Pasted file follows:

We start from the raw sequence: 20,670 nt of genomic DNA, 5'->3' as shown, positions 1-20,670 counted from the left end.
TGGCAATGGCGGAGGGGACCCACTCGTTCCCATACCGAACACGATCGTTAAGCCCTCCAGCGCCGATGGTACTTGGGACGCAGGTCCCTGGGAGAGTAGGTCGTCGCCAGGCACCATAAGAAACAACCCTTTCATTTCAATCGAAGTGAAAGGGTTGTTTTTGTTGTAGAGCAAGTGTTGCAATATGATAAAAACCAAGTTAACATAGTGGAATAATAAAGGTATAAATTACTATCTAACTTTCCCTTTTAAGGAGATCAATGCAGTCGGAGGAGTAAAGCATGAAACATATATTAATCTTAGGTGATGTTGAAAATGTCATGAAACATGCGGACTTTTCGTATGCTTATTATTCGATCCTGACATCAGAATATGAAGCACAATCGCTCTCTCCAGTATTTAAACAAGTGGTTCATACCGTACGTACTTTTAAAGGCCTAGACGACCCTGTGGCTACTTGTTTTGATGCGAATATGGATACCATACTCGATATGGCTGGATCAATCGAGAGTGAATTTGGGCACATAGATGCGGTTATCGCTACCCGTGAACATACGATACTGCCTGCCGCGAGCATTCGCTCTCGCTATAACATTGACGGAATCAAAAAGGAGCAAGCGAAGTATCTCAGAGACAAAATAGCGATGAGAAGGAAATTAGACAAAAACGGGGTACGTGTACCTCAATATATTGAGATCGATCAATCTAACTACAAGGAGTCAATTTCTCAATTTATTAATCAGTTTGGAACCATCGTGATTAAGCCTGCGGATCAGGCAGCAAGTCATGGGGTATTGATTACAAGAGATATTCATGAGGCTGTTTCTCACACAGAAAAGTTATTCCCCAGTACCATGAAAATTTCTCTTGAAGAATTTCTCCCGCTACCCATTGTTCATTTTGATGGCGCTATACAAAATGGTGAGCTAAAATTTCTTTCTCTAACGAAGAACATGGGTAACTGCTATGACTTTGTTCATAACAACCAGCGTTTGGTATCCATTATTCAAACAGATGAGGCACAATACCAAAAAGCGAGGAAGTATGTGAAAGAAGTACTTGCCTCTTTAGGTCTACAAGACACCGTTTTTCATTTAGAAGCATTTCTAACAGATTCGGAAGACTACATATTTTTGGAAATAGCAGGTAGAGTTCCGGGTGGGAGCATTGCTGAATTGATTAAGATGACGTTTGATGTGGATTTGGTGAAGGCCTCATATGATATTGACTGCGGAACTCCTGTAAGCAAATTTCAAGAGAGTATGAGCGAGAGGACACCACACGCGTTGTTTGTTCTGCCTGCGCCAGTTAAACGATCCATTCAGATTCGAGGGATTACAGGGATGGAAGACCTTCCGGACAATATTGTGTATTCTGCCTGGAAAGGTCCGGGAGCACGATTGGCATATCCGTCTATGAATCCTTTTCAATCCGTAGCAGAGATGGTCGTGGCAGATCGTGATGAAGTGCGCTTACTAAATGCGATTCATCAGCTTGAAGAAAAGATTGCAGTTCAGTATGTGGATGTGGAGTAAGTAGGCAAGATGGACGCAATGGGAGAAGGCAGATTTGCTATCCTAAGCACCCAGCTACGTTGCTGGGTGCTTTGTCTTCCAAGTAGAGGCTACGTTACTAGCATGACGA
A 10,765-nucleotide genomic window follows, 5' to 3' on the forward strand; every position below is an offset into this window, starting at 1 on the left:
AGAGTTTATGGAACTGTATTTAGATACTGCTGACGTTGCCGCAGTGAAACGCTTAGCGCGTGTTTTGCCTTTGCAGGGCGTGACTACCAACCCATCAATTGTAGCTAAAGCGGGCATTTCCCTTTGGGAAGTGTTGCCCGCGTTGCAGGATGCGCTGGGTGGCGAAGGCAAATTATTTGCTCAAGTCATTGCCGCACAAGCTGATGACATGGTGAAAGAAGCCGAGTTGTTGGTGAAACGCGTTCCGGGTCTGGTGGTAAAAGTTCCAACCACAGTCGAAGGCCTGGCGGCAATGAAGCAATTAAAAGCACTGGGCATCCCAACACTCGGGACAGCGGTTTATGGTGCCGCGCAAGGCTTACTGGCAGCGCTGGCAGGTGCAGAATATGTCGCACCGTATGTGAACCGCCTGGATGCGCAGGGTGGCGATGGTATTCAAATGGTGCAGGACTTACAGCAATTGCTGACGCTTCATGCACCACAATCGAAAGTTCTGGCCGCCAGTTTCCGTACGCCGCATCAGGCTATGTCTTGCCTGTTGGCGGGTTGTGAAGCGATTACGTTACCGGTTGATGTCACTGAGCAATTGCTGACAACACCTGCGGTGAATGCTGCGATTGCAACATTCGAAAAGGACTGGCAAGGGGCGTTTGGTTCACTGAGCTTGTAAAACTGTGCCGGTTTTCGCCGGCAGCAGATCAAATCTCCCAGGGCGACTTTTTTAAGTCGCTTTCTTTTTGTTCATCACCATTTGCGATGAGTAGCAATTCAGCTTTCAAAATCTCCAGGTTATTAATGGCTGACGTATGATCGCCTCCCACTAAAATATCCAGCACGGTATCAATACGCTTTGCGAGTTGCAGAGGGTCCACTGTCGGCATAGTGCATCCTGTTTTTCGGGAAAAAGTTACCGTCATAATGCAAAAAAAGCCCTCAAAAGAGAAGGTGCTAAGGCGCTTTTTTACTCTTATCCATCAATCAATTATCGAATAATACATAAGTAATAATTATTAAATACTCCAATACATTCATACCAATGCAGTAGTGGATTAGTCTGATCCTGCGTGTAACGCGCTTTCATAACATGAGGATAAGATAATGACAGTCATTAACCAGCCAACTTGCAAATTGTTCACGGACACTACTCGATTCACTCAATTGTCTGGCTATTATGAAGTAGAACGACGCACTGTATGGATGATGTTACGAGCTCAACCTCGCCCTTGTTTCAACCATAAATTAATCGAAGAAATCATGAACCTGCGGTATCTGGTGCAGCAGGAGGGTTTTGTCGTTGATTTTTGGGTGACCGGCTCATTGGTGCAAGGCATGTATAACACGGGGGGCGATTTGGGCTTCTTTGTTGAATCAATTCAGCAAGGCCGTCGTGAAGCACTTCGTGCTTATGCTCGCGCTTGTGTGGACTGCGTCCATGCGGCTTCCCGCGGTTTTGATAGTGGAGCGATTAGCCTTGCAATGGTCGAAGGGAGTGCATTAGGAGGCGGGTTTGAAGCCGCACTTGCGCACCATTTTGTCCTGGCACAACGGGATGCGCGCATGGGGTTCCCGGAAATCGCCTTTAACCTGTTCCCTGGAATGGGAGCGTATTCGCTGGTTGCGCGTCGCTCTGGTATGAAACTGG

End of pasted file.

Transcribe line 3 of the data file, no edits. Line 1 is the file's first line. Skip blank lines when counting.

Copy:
A 10,765-nucleotide genomic window follows, 5' to 3' on the forward strand; every position below is an offset into this window, starting at 1 on the left: